Volume 5, Number 4, Autumn

Logical Learning Theory: Kuhnian Anomaly or Medievalism Revisited? 
Joseph F. Rychlak, Loyola University of Chicago. The Journal of Mind and Behavior, Spring 1984, Volume 5, Number 4, Pages 389–416, ISSN 0271–0137

Logical learning theory, a teleological interpretation of behavior which subsumes traditional personality  descriptions without distortion, is presented in light of seven criticisms frequently put to its supporters. Issues are discussed such as the need for learning theory in personality study, the role of empirical evidence in science, and the need for introducing new terms to an already complex psychological lexicon. The shortcomings of mechanistic, mediational  explanations of human behavior are highlighted. Primary consideration is given to the current status of the telic model, with only general references made to empirical researches that have been conducted in support of this model. The presentation follows a question-answer format, which the discussion sequenced so as to give the reader a good sense of both the objections to logical learning theory, and the grounds it has for being a legitimate alternative to the reigning behavioral paradigm of psychology. It is concluded that logical learning theory is more concordant with the ongoing theoretical revolution in modern physical science than any extant learning theory.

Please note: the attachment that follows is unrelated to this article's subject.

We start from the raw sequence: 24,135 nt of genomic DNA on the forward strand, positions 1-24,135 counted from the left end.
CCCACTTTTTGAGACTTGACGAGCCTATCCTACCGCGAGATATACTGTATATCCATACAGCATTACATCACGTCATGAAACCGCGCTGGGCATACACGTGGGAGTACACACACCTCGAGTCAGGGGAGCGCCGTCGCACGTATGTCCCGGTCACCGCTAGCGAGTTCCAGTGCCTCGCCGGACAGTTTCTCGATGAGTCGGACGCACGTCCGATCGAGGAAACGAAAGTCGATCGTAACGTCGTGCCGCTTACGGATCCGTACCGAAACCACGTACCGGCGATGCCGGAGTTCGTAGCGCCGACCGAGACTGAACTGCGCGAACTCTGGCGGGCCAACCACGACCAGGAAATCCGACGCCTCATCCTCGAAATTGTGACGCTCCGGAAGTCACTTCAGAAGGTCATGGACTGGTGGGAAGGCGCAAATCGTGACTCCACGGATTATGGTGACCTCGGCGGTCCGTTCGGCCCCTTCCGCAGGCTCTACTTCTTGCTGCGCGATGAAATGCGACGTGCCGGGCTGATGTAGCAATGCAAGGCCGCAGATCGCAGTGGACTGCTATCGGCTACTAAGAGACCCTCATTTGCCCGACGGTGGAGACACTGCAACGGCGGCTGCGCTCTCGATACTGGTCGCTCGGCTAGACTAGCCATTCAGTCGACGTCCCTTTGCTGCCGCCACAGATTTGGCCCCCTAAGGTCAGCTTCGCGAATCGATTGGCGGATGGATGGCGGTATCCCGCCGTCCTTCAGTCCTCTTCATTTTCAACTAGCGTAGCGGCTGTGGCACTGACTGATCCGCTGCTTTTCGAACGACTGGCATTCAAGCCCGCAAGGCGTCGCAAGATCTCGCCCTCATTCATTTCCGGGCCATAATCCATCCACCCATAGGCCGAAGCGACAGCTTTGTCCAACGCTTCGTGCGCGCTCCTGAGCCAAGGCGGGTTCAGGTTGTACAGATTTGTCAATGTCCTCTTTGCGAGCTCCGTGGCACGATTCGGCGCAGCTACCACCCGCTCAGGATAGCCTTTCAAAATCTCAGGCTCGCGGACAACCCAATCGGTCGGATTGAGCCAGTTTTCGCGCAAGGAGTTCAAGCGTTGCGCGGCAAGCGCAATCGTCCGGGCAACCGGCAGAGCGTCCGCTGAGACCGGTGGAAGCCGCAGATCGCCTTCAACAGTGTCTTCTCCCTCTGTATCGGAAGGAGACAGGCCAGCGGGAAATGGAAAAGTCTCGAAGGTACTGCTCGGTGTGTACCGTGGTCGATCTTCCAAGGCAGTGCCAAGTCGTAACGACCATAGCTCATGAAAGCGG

Correspondence concerning this article should be addressed to Joseph F. Rychlak, Ph.D., Department of Psychology, Loyola University of Chicago, 6525 North Sheridan Road, Chicago, Illinois 60626

Mental Activity and Physical Reality
Douglas M. Snyder, Berkeley, California. The Journal of Mind and Behavior, Spring 1984, Volume 5, Number 4, Pages 417–422, ISSN 0271–0137

Recent experiments in physics have demonstrated strong support for the existance of a non-local influence on physical events (i.e., an influence with a velocity greater than that of light). As the coherence of special relativity depends on the stipulation that light is the fastest physical existent, the question arises as to the nature of this influence. This paper addresses the basic design and results of the recent experiment, proposes an experiment that will provide indications as to whether this influence has a mental component, and discusses some already existing evidence of the influence of mental activity in the very development of physical reality.

Correspondence concerning this article should be addressed to Douglas M. Snyder, Ph. D., P.O. Box 228, Berkeley, California 94701

Unity and Multiplicity in Hypnosis, Commissurotomy, and Multiple Personality Disorder
David G. Benner, Wheaton College and C. Stephen Evans, St. Olaf College. The Journal of Mind and Behavior, Spring 1984, Volume 5, Number 4, Pages 423–432, ISSN 0271–0137

This paper examines the question of whether multiple personalities are multiple persons, that is, multiple selves within a single body. It reviews evidence from hypnosis literature which seems to suggest that disunified states of co-consciousness may characterize all persons. This is related to neuropsychological and philosophical discussions of split-brain patients and clinical aspects of multiple personality patients. It is argued that in some fundamental ways both multiple personalities and split-brain patients can be seen as single selves even though they do not always experience such unity. The mechanisms of their unity of self are clinically identified and contrasted to those operating in normal persons. It is also argued that unity of self is consistent with a degree of disunity of consciousness and this is discussed as it occurs in both normals and multiples.  Clinical implications for the treatment of multiple personality disorder are also briefly identified.